In general, the composition of the catalysts claimed in those patents is of the CoMo-Al2 O3 and the NiMo-Al2 O3 types, containing from 1% to 10% by weight of oxides of cobalt or nickel and from 10% to 30% by weight of molybdenum oxide supported by alumina. In addition, the formulations of the CoMoP-Al2 O3 and NiMoP-Al2 O3 types have high concentrations of metal oxides, similar to those of catalysts without phosphate, and they show special relationships with P/MoO3 of between 0.1 and 0.25, or stoichiometric relationships of P/Mo=1.0, with the aim of increasing the catalytic activity in HDS and HDN in the said catalysts. The phosphorus is generally used to stabilize the cobalt-molybdenum or the nickel-molybdenum solutions and to permit the deposition of the metals on the support base in a single step. This reduces costs involved in the preparation of the catalyst as compared with the two-step sequential processes of impregnation.
It is well known in the field that, in the preparation of the CoMo-Al2 O3 catalyst, the cobalt acts as a promoter of the HDS reaction. Nevertheless, it is necessary to add large concentrations of cobalt, since a part of that metal migrates to the alumina grid, forming a spinel of the CoAl2 O4 type, which is well known in the field. This compound is inactive in HDS, as a result of which, a large part of the cobalt thus deposited is lost. Generally, this cobalt spinel is detected in the state-of-the-art catalysts through spectroscopic analysis such as the Diffuse Reflectance Spectroscopy technique, which permits the visualization of the triplet of bands characteristic of the compound indicated above, located at 625, 590, and 550 mm.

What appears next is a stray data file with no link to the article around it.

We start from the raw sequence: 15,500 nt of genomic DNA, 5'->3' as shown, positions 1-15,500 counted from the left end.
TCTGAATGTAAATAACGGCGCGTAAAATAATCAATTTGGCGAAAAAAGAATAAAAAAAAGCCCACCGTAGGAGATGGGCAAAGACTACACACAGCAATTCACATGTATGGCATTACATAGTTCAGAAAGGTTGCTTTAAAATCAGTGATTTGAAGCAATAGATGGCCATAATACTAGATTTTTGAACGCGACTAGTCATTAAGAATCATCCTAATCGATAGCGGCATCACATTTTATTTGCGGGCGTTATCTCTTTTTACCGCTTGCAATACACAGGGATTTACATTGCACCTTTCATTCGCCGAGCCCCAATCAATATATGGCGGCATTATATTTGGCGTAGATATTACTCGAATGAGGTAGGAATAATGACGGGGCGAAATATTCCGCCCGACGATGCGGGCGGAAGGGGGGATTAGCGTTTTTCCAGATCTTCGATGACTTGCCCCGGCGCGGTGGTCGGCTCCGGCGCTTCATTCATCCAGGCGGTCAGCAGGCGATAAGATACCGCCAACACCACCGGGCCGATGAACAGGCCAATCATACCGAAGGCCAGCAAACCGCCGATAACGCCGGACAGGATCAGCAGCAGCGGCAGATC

In accordance with the present invention it has now been found that an improved catalyst is provided useful in the hydrotreatment of distillates of petroleum containing sulfur and nitrogen and a method for the production of same. The method of the present invention comprises: providing a support base selected from the group consisting of aluminum phosphate and aluminum borate; first impregnating said support base with a solution containing a metal selected from Group VIB of the Periodic Table of Elements to deposit a concentration of said Group VIB metal of between 10 and 20% by weight calculated as oxide on said support base; and second impregnating the first impregnated support base with a solution containing a metal selected from Group VIII of the Periodic Table of elements to deposit a concentration of said Group VIII metal of between 0.5 and 2.0% by weight calculated as oxide on said support base.